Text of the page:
To Al Kossow at bitsavers

rod rodsmallwood52 at
Sun Nov 15 07:42:47 CST 2015

Well thats part of the picture but not  I think all of it.

If you take what Deep Throat told the Washington Post reporter to do and 
how Sherlock Holmes said you could solve most cases put them together 
and  there is one
one possible answer.

On 15/11/15 13:09, Johnny Billquist wrote:
> This is a long response, but I beg all people interested to read all 
> of it.
> And to start with, I generally agree with Paul. Especially about the 
> fact that just because you don't know who the owner is does in no way 
> make something "abandonware" (and this is not specifically you, Ian.)
> But more below...
> On 2015-11-15 05:25, Ian Finder wrote:
>> It seems to me that Paul Koning's attitude will lead  retrocomputing 
>> to die. We can't all own computers that can do interesting things 
>> with front-panel programming alone.
> What is "retrocomputing"? And how do you mean it will die because some 
> people think that it is not above the law?
>> By his definition, I have committed a lot of "theft" in my days to 
>> restore systems I had no other options left to deal with, due to 
>> restrictive licensing, incommunicado business entities, or IP 
>> situations with no well understood outcomes.
> I don't know exactly what you have done, so I can't really comment on 
> it. But in general, yes, it is a sad problem that sometimes it is hard 
> to figure out the legal status and who is the owner of software.
> But that is not the case with the PDP-11 software talked about in this 
> thread.
>> I am always happy to pay, but that's not always an option.
> Agreed. But that is still not the case here.
>> I agree the proper routes should always be pursued when possible, but 
>> bits are fading fast and without dark archives that may run afoul of 
>> present day copyright laws and original EULAs, many things will be 
>> lost permanently.
> Very true. But not the case in this specific thread.
>> I find the mindset of considering all abandonware scenarios "theft" 
>> to be pedantic, toxic, shortsighted, and counterproductive- as well 
>> as logically and legally baseless.
> I disagree with almost all of the above, with the exception of 
> "theft". As others mentioned, the word "theft" is not a good word to 
> use here, and it has been promoted by organizations that wants to 
> associate the "problem" with something that people will react 
> emotionally to.
> But for software that in general you can't find the owner, and even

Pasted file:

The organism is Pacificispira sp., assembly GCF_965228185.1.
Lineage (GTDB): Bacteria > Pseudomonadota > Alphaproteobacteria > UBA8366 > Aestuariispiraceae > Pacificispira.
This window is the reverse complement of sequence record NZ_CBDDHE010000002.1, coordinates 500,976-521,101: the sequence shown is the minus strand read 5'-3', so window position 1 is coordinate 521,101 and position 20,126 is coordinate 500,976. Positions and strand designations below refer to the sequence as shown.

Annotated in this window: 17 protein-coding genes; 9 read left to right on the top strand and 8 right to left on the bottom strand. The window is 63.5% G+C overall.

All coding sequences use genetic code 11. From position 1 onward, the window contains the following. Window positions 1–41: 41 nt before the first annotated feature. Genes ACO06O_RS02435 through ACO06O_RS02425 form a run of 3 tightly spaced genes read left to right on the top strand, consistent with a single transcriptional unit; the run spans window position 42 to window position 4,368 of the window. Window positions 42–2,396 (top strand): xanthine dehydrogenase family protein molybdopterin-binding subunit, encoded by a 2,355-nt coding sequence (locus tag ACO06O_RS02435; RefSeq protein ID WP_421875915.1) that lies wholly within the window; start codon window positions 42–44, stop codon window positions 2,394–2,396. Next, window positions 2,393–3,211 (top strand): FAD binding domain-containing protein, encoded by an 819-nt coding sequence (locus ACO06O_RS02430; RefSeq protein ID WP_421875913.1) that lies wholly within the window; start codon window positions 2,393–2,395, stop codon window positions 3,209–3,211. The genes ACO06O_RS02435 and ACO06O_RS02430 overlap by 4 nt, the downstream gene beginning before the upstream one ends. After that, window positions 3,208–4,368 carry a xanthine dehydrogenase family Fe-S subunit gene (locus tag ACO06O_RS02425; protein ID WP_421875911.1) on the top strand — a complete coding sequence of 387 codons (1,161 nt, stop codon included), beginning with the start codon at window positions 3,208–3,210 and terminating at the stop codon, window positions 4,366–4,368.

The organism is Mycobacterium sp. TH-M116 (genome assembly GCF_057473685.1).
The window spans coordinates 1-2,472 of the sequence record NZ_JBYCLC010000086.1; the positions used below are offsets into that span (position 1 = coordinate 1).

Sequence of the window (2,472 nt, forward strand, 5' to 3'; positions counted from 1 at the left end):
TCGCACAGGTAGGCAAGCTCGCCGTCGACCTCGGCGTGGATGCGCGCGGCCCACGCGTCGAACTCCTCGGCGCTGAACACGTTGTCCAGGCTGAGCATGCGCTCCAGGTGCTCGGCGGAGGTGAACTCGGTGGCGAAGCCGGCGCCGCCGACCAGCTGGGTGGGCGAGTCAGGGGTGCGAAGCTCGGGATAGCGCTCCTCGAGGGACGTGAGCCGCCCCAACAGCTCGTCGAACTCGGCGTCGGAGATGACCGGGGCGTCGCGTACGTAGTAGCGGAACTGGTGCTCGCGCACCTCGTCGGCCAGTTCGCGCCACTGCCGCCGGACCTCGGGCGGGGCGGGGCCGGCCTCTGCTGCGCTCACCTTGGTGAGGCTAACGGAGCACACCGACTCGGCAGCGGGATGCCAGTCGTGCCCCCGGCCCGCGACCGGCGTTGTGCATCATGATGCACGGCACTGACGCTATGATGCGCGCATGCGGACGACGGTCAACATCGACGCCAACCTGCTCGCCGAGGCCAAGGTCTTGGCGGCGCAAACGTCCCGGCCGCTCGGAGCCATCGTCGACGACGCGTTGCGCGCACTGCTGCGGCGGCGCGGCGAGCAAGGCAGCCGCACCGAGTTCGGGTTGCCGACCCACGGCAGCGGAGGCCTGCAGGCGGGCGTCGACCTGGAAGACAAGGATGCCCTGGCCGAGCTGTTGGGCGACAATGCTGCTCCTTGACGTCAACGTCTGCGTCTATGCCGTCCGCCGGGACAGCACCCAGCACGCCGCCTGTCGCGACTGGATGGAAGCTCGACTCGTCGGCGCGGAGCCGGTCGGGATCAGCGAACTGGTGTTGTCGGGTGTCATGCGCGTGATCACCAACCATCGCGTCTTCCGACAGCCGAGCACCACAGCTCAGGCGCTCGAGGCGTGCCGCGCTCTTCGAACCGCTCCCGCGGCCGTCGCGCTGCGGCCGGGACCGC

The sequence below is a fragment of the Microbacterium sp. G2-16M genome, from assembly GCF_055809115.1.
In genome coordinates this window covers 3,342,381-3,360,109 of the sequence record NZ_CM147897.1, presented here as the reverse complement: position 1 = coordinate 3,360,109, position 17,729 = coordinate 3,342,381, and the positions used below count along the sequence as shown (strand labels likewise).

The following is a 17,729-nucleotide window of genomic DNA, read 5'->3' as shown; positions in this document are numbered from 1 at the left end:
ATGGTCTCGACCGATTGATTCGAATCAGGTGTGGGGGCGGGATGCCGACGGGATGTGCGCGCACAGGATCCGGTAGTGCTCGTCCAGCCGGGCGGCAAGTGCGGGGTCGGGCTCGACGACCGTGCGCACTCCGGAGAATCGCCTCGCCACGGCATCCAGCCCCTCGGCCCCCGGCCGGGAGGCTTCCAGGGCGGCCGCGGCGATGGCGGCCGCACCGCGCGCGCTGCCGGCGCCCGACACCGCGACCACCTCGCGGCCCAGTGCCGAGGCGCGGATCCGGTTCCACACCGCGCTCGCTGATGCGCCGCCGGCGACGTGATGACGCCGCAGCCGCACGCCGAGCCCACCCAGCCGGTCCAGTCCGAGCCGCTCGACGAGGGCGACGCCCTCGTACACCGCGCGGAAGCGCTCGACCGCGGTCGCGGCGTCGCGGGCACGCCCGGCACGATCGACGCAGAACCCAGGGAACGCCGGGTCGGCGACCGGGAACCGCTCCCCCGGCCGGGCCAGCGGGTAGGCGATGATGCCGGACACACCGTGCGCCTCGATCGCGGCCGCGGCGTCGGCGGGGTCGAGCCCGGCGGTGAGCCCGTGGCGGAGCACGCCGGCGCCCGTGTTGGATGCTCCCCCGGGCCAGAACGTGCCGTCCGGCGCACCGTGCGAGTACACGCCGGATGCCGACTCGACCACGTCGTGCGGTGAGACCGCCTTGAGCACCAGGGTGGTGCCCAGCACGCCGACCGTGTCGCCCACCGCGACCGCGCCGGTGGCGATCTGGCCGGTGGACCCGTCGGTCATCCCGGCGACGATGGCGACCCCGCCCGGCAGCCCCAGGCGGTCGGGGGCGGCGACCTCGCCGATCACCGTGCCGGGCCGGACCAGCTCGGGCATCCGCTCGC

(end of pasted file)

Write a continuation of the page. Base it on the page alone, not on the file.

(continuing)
> the legal status is hard to figure out, I think that at least some 
> basic effort to preserve and share things can be nice.
> However, people who use your argument, Ian, tend to start applying it 
> to anything they want, which is, for me, crossing a line that I do not 
> agree with. In the specific example of the PDP-11 software that this 
> thread is about, it's not even "abandonware". The term "abandonware" 
> is in it self really problematic, because it is very much a subjective 
> term. If you cannot get access or permission, and you also don't get 
> any response, you consider the software to be "abandonware", which 
> might be very far from the truth. The owner might not want to talk to 
> you. The owner might not want anyone else to know he is the owner. The 
> owner might be busy, have a bad spamfilter, or whatever. That do not 
> make the software "abandonware". If you want to claim that something 
> is "abandonware", then you should first do a *very* thorough work 
> trying to locate the owner, and document everything that you find, or 
> don't find, and really show that you tried everything. If that still 
> turns up nothing, then I can agree that *maybe* the term "abandonware" 
> might be applicable.
> I agree that I have a hard time calling software theft "theft". For me 
> as well, "theft" involves denying the rightful owner access/use of the 
> item. Intellectual property is a weird concept.
> However (and I hope people actually reads this far), XX2247 decided to 
> buy the software from Mentec. There is an easy trail to follow, 
> showing that there is a legal entity that still owns this software. 
> And even if you disagree with the "theft" thing, consider this: the 
> owner of XX2247 made an effort that cost money, in order to preserve 
> this software for the future (an effort people here use as an argument 
> for their actions that might not be legal). By doing what XX2247 did, 
> they agreed to follow the DEC-Mentec agreement. If people put the 
> PDP-11 software up in general, they are violating copyright laws (and 
> possibly IP rights). In addition to themselves potentially breaking 
> the law, they are potentially also setting XX2247 up, since the owners 
> of the IP rights could argue that XX2247 are also guilty for not 
> protecting those IP rights.
> So in the end, you might be setting the person who tried to preserve 
> this software up for legal effects that he certainly do not deserve.
> Now, what do you think is the right way to deal with this?
> Me personally, I think we need to get HP to release it all. After 
> that, I'm pretty sure people would find it much easier to get access 
> to PDP-11 software.
>     Johnny
>> - I
>> Sent from my iPhone
>>> On Nov 14, 2015, at 20:11, geneb <geneb at> wrote:
>>>> On Sat, 14 Nov 2015, Paul Koning wrote:
>>>> "Abandonware" is a term invented as an excuse to steal other 
>>>> people's property.  Let's not try to apply it here.
>>> Copyright infringement is not theft... at least according to the 
>>> Supreme Court, but then again, what do they know?
>>> g.
>>> -- 
>>> Proud owner of F-15C 80-0007
>>> - The only one of its kind.
>>> - Go Collimated or Go Home.
>>> Some people collect things for a hobby.  Geeks collect hobbies.
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